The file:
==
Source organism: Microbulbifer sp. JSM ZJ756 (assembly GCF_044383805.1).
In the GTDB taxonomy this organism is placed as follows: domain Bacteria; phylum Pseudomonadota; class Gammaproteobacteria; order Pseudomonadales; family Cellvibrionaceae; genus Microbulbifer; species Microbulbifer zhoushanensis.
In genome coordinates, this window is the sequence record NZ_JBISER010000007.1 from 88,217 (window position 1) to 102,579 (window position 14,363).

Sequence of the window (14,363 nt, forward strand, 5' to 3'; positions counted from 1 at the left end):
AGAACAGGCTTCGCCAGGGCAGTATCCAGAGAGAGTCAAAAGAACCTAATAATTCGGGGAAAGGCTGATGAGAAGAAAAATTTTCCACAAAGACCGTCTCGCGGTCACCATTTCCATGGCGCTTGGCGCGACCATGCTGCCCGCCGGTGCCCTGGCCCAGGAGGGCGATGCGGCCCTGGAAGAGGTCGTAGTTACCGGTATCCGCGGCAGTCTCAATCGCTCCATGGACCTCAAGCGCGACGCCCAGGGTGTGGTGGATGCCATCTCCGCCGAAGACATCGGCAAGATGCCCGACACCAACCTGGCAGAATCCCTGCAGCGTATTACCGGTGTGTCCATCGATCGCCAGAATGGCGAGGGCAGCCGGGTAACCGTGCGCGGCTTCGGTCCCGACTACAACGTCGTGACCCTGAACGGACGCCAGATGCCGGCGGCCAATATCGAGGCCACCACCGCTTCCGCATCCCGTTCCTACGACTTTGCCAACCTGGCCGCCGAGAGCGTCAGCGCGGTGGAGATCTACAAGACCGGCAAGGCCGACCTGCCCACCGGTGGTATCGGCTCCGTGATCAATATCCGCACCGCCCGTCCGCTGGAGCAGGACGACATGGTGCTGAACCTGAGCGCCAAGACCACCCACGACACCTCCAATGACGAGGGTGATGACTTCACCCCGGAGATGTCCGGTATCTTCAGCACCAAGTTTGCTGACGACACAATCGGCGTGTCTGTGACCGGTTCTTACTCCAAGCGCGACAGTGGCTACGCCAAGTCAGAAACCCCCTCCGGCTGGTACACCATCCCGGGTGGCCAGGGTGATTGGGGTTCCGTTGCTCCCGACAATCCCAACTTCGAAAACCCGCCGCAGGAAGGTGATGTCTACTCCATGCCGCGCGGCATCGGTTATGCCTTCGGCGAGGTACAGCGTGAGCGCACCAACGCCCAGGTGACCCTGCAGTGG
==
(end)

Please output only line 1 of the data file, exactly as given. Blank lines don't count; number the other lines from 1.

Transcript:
Source organism: Microbulbifer sp. JSM ZJ756 (assembly GCF_044383805.1).